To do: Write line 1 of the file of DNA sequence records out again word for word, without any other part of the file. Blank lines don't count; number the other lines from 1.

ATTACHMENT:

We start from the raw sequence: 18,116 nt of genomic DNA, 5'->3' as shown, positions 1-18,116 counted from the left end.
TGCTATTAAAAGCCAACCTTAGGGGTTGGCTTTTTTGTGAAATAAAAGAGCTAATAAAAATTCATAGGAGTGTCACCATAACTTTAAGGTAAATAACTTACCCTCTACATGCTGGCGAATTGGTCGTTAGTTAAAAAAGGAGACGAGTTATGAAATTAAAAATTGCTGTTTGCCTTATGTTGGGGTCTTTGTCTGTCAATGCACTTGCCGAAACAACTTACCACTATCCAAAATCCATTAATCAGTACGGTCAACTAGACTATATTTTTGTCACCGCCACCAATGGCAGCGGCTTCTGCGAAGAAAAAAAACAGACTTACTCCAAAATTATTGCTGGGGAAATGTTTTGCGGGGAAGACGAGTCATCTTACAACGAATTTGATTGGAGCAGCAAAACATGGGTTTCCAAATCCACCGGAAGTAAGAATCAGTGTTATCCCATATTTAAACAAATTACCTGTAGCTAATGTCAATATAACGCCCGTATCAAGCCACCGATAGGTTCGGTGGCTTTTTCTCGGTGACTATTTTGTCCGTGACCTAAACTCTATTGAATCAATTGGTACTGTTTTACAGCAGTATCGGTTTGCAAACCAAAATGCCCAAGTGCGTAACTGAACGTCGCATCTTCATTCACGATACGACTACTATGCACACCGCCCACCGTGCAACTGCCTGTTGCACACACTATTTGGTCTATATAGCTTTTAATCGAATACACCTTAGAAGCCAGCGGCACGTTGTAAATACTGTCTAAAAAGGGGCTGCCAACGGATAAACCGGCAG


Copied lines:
We start from the raw sequence: 18,116 nt of genomic DNA, 5'->3' as shown, positions 1-18,116 counted from the left end.